The coaching staff will have to continue to work with him and break the wild horse a bit.  They'll need to get him to play smarter baseball and without the level of recklessness that we saw this year.  That will definitely be a chore, but Mattingly admitted that his staff will have to do a better job of that.  They recognize the challenge and will work on it.  In the end, it will pay off significantly.

Yasiel was able to make adjustments.  He listened to McGwire and worked counts later in the season and actually walked some.  He started hitting cut off men.  He backed off some outfield fences and actually heeded to the dangers of the warning track.  His adjustments reminded me of a young Roberto Clemente, who broke into the big leagues in 1955 with the Pirates.

Clemente was on the major league roster because he had to remain there all season, due to the rule five requirement that he remain with the big club all season.  Roberto should have been getting more seasoning in the minors, but the 20-year old had no choice and he started out in the majors with a bang. Not to the .450 batting average extent that Puig initially did, but after 17 games, Clemente was hitting .338, and for a 20 year old kid getting a fresh start in the Majors, with virtually no English skills and not any support staff to help him acclimate to the new culture, that was an amazing start.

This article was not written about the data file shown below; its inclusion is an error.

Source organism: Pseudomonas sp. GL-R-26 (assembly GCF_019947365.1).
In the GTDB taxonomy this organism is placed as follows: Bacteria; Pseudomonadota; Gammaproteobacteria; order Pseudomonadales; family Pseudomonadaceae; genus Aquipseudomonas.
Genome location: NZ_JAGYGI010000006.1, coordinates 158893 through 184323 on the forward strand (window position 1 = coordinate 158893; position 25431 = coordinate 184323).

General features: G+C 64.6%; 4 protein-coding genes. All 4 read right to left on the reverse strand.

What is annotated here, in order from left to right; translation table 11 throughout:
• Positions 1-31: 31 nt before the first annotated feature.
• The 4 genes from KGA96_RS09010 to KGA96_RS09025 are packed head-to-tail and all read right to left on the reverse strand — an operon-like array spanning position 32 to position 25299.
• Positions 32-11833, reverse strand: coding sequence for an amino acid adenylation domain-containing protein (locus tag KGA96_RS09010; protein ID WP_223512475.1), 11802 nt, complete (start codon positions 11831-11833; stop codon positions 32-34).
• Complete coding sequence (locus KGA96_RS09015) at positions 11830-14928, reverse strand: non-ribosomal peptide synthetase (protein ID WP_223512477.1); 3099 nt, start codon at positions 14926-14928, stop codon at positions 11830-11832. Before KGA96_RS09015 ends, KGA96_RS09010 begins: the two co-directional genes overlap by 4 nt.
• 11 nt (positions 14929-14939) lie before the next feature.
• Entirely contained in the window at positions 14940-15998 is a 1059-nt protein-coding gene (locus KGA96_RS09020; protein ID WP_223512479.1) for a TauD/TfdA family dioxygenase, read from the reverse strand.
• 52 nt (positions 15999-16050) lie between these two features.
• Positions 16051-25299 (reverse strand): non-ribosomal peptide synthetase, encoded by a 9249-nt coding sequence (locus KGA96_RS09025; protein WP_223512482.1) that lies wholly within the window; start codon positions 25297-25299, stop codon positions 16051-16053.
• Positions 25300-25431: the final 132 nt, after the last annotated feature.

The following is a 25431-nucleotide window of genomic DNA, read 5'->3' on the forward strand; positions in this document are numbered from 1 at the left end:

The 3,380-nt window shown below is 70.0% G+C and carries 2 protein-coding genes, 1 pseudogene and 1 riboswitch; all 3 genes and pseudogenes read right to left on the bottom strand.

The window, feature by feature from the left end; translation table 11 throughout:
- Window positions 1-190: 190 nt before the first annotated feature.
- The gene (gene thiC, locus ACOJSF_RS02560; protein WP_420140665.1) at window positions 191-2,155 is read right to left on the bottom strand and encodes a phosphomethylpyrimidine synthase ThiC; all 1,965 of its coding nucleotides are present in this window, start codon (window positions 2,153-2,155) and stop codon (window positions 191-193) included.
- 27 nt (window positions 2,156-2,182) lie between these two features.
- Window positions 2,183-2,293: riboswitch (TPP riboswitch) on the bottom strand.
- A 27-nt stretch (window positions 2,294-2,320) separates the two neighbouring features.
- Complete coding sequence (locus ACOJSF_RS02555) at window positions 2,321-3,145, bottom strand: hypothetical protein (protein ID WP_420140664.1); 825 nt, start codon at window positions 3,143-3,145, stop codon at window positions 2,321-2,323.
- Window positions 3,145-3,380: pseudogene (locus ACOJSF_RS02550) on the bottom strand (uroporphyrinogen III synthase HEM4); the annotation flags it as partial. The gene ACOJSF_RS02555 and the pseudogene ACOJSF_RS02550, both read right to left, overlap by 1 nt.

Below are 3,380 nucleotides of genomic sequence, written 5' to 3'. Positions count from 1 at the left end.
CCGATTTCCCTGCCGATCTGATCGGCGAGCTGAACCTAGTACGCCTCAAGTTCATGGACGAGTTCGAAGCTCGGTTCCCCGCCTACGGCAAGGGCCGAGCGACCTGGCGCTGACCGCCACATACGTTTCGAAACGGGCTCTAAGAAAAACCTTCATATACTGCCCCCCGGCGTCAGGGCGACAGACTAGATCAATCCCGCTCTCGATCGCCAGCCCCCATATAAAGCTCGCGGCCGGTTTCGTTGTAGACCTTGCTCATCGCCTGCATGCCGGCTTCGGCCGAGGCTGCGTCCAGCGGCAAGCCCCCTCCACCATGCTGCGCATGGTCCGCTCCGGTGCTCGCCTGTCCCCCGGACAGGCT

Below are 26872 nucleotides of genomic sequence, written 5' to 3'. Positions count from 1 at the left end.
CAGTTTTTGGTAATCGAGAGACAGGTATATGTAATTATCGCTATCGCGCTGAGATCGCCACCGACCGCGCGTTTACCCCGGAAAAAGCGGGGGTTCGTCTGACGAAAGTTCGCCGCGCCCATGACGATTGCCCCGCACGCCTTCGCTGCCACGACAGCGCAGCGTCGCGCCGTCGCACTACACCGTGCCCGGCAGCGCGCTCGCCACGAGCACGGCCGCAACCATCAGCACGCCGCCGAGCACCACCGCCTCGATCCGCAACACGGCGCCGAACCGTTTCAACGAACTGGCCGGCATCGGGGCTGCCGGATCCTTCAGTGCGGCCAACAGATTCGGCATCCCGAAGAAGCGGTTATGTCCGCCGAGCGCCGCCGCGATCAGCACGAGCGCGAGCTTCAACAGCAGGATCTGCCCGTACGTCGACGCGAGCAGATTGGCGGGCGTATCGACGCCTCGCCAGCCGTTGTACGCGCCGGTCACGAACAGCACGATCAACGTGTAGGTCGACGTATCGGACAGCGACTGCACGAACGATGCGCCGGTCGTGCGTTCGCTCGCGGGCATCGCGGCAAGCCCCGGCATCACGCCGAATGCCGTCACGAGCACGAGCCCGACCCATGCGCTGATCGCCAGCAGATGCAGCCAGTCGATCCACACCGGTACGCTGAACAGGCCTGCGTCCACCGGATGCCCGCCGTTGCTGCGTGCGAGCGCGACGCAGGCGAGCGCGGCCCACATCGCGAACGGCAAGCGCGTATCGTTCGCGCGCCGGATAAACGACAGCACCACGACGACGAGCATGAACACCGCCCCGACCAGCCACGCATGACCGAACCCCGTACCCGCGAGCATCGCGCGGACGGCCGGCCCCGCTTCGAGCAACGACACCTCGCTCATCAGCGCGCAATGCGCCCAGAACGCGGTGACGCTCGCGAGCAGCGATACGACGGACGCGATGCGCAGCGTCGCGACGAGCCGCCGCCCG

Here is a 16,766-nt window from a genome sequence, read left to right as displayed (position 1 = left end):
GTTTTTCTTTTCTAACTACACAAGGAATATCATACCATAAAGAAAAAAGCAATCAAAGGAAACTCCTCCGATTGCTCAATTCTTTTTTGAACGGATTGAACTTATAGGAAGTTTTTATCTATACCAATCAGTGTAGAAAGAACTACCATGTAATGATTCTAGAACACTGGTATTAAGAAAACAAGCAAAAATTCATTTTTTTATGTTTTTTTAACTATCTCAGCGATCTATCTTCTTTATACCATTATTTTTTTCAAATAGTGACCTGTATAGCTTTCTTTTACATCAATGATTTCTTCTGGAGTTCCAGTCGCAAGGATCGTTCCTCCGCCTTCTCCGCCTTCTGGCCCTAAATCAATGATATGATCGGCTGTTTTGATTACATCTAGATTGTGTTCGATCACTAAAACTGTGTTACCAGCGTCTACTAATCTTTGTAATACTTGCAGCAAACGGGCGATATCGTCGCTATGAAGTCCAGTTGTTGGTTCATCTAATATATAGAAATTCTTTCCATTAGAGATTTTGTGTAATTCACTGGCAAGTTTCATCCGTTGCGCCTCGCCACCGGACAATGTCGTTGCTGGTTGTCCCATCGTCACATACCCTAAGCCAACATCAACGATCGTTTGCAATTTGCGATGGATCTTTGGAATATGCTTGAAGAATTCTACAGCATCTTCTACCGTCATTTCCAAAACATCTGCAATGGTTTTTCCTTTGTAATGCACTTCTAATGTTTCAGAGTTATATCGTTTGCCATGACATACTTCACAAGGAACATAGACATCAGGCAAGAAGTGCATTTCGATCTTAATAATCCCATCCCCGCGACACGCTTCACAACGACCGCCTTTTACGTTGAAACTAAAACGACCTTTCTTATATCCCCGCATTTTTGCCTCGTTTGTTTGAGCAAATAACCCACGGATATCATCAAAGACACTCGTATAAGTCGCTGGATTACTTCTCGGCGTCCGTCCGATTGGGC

Eventually the league caught up to him.  Scouting reports spread and his weaknesses were exploited.  Clemente was a free swinger and he was striking out or popping out to balls thrown outside of the strike zone.  In his rookie year, he only walked 18 times in over 500 plate appearances and he finished the year hitting .255.

The Pirates were the only team in the league that had a club policy that required all there batters to wear batting helmets.  This was an edict from their General Manager Branch Rickey who realized that protecting his investments (players) was in his ball club's best interest.  It was reported that the young budding superstar, Clemente, had a short fuse and was taking up the habit of angrily breaking his batting helmets.

His former teammate Tom Saffell talked about it years later: 

“He would come back to the dugout and take the helmet off and sit it on the board floor and he would jump up and down on it.  He must have ruined 15 helmets.   Fred Haney (the Pirate manager) finally told him, ‘Every time you ruin a helmet, you have to pay for it.’  That stopped him.”